Why was Weed Made Illegal in the First Place?

Education
// July 31, 2017
mounted police beach

Weed has been illegal around North America since the 1930s, and there are likely dozens of reasons for this. The true cultural and political motivations for cannabis prohibition have developed a mythical dimension in public discourse. Class, race and gender figure into the removal of weed from public life and the role of these factors continues to spark discussion. The question you may want to consider however, is, why was cannabis use criminalized throughout the modern and postmodern eras, despite its integral role in personal and cultural development for centuries?

As culture attempts to grapple with the role that weed plays in liberating consciousness even today, we can be sure that the legal classification of substances remains intimately tied to the means of production in a given society. It goes without saying that the demands of industrial capitalism center on the values of efficiency, rationality and productivity. Standardized, mass-produced, consumer-capitalist markets trade the often dehumanizing experience of labour under capitalism with ease-of-use, novelty, and meritocratic platitudes.

The mass-consumption of alcohol and caffeine, both legal drugs, is completely normalized with both substances playing key roles in the sedation and stimulation of human capital. Perhaps there is something to be said if sedated and over-stimulated states of mind are the altered states of consciousness we desire and accept as normal. Intuitively, we know that drugs which alert us to the duties that await us and make us more efficient, or instead, numb us out to forget the time spent on high-alert performing duties toward some end which you feel yourself alienated from, are essentially insufficient.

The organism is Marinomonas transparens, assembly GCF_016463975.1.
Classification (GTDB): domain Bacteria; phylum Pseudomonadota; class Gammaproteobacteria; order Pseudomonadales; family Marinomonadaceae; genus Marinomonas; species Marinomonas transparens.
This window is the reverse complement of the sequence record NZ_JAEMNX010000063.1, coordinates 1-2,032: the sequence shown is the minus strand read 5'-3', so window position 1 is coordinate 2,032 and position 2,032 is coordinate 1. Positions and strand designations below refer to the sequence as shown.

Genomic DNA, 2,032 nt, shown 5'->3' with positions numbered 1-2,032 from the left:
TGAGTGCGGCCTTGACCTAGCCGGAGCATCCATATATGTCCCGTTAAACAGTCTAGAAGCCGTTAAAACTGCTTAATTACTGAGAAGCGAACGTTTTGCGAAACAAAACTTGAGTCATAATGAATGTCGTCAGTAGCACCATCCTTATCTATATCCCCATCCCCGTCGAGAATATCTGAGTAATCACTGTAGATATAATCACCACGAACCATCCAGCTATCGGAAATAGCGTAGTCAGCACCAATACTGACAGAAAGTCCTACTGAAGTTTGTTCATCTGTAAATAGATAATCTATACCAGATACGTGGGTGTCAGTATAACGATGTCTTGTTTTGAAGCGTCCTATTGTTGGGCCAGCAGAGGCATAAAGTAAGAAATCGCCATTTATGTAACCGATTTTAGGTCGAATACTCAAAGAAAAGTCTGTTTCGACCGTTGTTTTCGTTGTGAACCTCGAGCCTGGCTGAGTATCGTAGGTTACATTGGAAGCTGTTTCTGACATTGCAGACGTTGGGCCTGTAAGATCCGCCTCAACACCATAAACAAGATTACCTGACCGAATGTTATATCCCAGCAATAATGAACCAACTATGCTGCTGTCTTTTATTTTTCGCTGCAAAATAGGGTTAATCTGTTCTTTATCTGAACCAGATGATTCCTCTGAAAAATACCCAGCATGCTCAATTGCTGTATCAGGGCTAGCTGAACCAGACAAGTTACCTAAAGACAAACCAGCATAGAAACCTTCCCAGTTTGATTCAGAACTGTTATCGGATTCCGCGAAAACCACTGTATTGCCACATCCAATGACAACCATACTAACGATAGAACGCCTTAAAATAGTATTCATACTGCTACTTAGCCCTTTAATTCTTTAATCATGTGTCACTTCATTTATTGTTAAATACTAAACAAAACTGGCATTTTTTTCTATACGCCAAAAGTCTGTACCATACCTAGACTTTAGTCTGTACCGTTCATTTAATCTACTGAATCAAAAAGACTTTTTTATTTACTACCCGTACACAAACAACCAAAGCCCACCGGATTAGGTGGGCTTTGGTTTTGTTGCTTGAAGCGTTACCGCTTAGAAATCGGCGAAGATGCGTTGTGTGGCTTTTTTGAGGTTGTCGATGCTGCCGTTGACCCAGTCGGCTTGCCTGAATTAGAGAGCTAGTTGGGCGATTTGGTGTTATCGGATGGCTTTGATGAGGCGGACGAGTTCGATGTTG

Unlike alcohol and caffeine, weed goes beyond narrow escapist and utilitarian purposes. Weed expands your level of awareness, both internal and external, to the extent that you are engaged both mentally and spiritually with the task at hand.  The criminalization of weed is nothing short of a war on our vibes. The war on our vibes manifests in all sorts of distracting, dissociative and dehumanizing cultural habits we accept as typical. As the natural human inclination toward boredom is artificially overcome with the introduction of an accelerated, never-ending stream of entertainment at your fingertips, your ability to access deep attention is dwindling. Alcohol, as we know, does not improve your ability to experience engaged, focussed states. Consumer capitalism thrives on the perpetual dissociative state of the average consumer subject: dazed, and looking for their next hit of [blank]. A slave to incessant desire, the consumer-subject is compelled by greed, guilt, or duty to continue working harder and harder to satisfy needs which can never be satisfied.

Weed might have been illegal because, as many smokers will note, it often encourages critical thinking or even further, the questioning of authority. It is not uncommon for the content of a stoned conversation or even a quiet introspective moment to lead to the challenging of power-structures inherent in the society around you. The 1960s counterculture may have drawn this relation all too explicitly as suddenly, their movement actually did threaten the legitimacy of authoritative figures dictating the structure of millions of people’s everyday existence.

Weed facilitates an openness of heart and of mind that undermines the monopoly of power currently dominating the structure of social reality. Noticing its tremendous potential for cultural reinvigoration is the first step towards its reintegration in society. Because weed was illegal for purposes likely related to reinforcing the status-quo of a docile, one-dimensionally-minded, obedient labor-force, we should seek to remedy these outcomes in the next year when it is finally legalized. Creative co-construction of the world we want to live in becomes our responsibility if the task we want to entertain is the undermining of old structures. When you tear something down, you have to build something new in its place.

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